Ghostly Presences OUT THERE
Transgender Girls and Their Families in the Time of COVID
Sally Campbell Galman
Meet Lily: Hi! I'm Lily. I'm 12 years old and I'm going into junior high school next year. I have curly black hair like my dad and green eyes like my mom. It's been 170 days since school and life and shops and stuff all shut down and my little sister Chloe and I really REALLY want COVID to be over. We play dolls and read and go for walks but I also spend a lot of time online texting and stuff with my friends.
The Girlhood Project
Pivoting our Model with Girls During COVID-19
Cheryl Weiner, Kathryn Van Demark, Sarah Doyle, Jocelyn Martinez, Fia Walklet, and Amy Rutstein-Riley
The Girlhood Project (TGP) is a community based, service-learning/research program that is part of the undergraduate course at Lesley University called “Girlhood, Identity and Girl Culture.” TGP works with community partners to bring middle and high school girls to Lesley's campus for nine weeks as part of intergenerational girls’ groups that are co-facilitated by Lesley students (also referred to as TGP students). TGP fosters the development of feminist leadership, critical consciousness, voice, and community action, and activism in all participants. In this article, we describe how we adapted TGP's model to a virtual and synchronous platform for students during COVID-19 and supported their learning competencies. We reflect critically on this experience by centering the voices and perspectives of girls, students, and professors.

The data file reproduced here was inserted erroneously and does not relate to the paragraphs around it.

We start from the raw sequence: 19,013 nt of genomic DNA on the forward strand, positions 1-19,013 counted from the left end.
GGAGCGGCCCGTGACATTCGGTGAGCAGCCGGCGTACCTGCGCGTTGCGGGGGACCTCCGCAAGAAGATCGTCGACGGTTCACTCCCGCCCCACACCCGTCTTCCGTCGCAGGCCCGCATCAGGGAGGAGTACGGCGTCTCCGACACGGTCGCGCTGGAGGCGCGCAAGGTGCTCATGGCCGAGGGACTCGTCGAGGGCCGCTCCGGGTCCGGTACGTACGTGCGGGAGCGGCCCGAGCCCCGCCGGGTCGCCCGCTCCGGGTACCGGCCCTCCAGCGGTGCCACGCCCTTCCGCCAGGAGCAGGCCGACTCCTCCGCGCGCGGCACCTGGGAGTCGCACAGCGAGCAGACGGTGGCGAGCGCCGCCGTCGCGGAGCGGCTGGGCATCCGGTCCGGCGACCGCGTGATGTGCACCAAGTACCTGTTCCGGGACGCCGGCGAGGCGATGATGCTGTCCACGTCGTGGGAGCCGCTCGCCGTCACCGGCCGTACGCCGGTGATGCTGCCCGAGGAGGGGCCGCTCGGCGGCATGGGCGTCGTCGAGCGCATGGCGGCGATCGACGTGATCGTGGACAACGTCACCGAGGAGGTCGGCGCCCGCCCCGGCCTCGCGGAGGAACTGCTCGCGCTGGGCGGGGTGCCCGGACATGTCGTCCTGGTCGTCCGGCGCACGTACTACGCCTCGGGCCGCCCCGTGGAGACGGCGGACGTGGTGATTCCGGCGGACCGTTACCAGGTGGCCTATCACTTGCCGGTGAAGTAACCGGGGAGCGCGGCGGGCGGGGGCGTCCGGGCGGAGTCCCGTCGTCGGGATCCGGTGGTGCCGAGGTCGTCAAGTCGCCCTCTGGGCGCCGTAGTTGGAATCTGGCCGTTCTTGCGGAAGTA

Girls and Young Women Negotiate Wellbeing during COVID-19 in Quebec
Jennifer A. Thompson, Sarah L. Fraser, Rocio Macabena Perez, Charlotte Paquette, and Katherine L. Frohlich
In this article, we feature photographs and cellphilms produced by 13 girls and young women (aged 13 to 19) from urban, rural, and Indigenous areas of Quebec, Canada during the COVID-19 pandemic. Framed within girls’ studies, we present girls’ and young women's creations and co-analysis about wellbeing during a period of lockdown. We explore how girls and young women restructured their routines at home as well as negotiated motivation and the pressure to be productive. We note that girls had more time than usual for creative activities and self-discovery and that they engaged with the politics of the pandemic and advocated for collective forms of wellbeing. Importantly, girls reported that participating in this research improved their wellbeing during this lockdown.
Girls, Homelessness, and COVID-19
The Urgent Need for Research and Action
Kaitlin Schwan, Erin Dej, and Alicia Versteegh
Equitable access to adequate housing has increasingly been recognized as a matter of life and death during the COVID-19 pandemic. Despite this, there has been limited gendered analysis of how COVID-19 has shaped girls’ access to housing. In this article we analyze how the socio-economic exclusion of girls who are homeless is likely to increase during the COVID-19 pandemic in Canada. We suggest that three structural inequities will deepen this exclusion: the disproportionate burden of poverty faced by women; the inequitible childcare responsibilities women bear; and the proliferation of violence against women. We argue for the development of a research agenda that can address the structural conditions that foster pathways into homelessness for low-income and marginalized girls in the context of COVID-19 and beyond.